Alerts and Notices
SynopsisMeniere disease is an inner ear disorder characterized by loss of balance and hearing that typically affects one ear. The typical clinical presentation includes a patient who has experienced at least 2 episodes of vertigo lasting at least 20 minutes in length, tinnitus, temporary hearing loss, and aural fullness. Furthermore, those who suffer from the disease may develop nausea, gait disturbances, and postural instability.
The precise cause has not been identified. Factors that may contribute to the disease are ear blockage or anatomical defects causing fluid buildup, abnormal immune responses, allergies, viral infections, genetic predispositions, head trauma, and migraines.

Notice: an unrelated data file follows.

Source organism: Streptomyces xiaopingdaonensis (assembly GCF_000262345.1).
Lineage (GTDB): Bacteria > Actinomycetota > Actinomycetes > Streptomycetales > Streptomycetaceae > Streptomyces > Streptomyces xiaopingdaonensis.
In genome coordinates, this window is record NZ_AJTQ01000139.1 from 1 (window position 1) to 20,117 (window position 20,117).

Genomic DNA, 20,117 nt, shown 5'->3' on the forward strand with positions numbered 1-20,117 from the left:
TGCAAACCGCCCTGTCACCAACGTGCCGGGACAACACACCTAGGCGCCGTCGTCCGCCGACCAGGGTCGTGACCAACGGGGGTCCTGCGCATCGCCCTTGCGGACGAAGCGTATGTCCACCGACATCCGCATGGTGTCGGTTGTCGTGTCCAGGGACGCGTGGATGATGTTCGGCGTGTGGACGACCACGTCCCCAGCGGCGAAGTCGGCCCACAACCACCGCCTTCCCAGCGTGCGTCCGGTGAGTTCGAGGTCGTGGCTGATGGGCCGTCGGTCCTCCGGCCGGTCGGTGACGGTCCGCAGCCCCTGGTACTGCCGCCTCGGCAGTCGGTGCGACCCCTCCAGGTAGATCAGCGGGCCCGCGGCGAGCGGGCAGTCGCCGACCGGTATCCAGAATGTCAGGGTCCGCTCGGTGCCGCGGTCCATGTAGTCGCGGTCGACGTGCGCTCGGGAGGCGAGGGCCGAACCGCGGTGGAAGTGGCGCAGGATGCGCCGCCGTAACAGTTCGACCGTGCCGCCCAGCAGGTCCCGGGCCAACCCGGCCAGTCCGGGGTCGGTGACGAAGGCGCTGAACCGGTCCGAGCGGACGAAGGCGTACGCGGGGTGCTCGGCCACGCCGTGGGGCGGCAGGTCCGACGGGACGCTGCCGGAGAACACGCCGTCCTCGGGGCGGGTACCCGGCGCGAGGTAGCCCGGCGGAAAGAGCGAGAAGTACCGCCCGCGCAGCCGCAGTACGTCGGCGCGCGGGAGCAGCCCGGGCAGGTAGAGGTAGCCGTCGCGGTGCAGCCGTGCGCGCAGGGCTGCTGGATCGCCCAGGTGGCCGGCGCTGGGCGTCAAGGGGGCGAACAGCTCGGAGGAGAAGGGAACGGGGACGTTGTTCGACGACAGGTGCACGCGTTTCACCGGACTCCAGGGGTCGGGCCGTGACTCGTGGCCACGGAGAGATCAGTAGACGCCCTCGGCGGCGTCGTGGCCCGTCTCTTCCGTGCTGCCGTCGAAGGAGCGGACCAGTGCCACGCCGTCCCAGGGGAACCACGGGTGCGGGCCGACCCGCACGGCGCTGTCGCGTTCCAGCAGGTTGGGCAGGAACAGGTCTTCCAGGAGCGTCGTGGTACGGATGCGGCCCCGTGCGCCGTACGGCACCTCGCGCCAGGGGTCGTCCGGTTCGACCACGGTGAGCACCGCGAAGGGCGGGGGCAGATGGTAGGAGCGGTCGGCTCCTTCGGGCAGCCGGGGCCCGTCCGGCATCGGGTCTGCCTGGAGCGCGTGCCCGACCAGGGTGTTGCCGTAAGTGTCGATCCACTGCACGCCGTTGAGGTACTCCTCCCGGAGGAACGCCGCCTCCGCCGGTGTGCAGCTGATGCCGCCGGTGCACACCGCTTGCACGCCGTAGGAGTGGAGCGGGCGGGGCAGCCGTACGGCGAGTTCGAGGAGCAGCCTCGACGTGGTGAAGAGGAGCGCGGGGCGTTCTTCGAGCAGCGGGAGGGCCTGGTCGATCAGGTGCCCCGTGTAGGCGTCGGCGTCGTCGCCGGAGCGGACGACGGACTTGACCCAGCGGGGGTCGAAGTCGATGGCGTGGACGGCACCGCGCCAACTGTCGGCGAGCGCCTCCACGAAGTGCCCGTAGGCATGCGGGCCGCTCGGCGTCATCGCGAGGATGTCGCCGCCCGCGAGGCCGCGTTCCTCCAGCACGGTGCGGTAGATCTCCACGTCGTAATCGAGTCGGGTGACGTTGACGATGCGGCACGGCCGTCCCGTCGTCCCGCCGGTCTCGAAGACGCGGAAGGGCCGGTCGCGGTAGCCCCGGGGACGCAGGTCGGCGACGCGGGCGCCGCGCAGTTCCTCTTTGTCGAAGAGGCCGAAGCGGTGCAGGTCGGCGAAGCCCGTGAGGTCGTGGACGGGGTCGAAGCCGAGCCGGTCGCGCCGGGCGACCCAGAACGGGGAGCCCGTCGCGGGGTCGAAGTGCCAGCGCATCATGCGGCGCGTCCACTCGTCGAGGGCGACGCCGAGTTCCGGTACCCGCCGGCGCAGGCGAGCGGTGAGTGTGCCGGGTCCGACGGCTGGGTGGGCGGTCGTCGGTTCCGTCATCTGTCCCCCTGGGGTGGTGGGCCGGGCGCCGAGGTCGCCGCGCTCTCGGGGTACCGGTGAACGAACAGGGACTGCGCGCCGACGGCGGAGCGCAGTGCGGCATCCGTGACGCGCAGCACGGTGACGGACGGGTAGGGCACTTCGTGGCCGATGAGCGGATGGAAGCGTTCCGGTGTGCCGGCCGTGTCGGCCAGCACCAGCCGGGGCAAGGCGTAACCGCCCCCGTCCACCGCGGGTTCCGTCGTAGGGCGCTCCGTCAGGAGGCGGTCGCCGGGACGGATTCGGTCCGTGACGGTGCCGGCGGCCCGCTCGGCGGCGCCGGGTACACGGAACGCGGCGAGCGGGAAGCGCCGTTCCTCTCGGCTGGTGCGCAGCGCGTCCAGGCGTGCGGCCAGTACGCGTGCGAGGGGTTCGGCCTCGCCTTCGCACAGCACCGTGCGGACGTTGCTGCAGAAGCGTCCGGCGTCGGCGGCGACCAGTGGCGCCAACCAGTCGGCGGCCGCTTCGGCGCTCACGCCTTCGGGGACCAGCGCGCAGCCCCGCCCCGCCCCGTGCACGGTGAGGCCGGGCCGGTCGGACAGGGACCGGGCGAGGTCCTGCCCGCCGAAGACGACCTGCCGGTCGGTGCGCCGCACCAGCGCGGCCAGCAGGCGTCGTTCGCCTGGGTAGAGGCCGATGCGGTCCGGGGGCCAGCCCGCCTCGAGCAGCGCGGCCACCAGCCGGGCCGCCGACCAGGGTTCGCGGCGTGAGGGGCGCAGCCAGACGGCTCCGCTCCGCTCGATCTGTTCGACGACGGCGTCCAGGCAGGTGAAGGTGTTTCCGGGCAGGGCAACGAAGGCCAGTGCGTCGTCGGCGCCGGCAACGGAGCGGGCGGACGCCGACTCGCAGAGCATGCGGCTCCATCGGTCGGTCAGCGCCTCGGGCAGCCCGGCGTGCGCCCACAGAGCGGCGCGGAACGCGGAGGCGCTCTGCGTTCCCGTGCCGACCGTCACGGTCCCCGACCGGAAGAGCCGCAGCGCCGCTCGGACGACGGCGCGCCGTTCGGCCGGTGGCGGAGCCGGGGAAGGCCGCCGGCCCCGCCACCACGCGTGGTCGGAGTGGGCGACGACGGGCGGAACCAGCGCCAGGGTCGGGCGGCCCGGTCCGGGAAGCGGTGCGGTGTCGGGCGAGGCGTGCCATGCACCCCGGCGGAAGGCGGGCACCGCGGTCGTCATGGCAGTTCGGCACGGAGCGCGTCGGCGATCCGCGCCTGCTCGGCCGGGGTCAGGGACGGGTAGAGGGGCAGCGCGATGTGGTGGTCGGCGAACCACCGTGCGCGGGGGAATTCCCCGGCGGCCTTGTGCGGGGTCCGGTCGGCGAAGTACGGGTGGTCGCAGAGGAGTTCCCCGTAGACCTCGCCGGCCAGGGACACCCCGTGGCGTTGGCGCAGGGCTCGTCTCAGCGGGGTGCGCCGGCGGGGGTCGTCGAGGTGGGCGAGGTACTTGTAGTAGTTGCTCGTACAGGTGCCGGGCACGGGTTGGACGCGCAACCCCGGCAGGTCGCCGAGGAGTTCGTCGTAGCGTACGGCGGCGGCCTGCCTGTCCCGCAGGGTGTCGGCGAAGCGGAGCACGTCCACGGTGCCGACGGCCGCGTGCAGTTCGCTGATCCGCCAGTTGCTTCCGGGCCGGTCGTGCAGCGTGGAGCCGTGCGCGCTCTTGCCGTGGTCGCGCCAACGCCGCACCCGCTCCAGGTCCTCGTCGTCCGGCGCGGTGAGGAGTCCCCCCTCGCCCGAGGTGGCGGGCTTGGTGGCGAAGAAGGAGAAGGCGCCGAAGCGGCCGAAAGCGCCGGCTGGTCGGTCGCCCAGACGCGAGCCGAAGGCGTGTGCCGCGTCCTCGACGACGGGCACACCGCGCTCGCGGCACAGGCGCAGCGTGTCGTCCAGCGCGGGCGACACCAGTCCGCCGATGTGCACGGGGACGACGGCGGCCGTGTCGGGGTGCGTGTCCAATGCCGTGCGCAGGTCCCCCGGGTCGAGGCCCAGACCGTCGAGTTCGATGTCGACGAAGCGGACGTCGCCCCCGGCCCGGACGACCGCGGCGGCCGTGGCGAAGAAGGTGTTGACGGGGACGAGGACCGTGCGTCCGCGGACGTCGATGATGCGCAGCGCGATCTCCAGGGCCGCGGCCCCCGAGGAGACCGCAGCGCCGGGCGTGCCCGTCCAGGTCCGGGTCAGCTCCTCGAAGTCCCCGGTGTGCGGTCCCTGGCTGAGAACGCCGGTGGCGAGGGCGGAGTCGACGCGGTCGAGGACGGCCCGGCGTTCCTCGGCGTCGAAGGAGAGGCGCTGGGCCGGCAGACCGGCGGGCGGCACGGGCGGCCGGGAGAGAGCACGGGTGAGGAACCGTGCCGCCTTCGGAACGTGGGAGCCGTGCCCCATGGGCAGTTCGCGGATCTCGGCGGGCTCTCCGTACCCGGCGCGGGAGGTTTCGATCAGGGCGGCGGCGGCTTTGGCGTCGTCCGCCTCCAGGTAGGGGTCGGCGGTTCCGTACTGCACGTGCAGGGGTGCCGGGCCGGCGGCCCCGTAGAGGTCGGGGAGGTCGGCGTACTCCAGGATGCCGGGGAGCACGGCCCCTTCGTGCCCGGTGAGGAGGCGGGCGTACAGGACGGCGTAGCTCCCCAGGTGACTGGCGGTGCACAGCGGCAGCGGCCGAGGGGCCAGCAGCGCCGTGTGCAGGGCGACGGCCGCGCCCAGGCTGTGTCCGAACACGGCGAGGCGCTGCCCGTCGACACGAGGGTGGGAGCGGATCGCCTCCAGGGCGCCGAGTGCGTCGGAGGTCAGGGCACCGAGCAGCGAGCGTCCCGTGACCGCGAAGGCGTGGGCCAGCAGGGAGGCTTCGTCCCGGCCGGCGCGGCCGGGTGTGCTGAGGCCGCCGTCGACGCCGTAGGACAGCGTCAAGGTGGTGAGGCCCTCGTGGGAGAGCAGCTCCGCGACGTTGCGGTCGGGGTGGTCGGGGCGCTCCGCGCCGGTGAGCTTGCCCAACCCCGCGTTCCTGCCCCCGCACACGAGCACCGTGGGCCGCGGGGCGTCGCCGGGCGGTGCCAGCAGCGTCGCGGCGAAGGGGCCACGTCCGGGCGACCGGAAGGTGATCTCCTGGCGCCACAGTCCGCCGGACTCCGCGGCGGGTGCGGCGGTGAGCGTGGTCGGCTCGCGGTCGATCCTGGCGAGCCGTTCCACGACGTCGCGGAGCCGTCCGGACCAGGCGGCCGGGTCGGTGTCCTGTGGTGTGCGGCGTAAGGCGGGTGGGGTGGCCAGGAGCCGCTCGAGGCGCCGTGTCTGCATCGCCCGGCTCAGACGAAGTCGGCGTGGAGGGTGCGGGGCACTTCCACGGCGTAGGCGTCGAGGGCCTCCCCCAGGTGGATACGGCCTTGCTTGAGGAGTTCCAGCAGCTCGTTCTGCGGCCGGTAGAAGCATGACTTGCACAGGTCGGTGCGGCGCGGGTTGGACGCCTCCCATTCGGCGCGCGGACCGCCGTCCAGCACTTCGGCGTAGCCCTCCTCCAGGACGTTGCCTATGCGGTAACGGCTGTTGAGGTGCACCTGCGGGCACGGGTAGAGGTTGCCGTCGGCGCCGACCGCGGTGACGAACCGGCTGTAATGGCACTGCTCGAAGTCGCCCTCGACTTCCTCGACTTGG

The most widely accepted pathophysiologic cause of the disease is endolymphatic hydrops (dysfunction of absorption and production of endolymph fluid).
Meniere disease may occur at any age, but it most commonly presents in adults aged 40-60. Its prevalence has been reported as high as 513/100 000.
There is currently no cure, but a range of treatments may be helpful in managing the condition. Treatment options include medications, salt restriction and diuretics, cognitive therapy, transtympanic injections, pressure pulse treatment, and surgery.
H81.09 – Ménière's disease, unspecified ear
13445001 – Meniere Disease
Differential Diagnosis & Pitfalls
- Congenital anomalies
- Autoimmune problems / inner ear inflammation
- Cogan syndrome
- Temporal bone neoplasms
- Vascular infarction of inner ear
- Vestibular migraine
- Vestibular labyrinthitis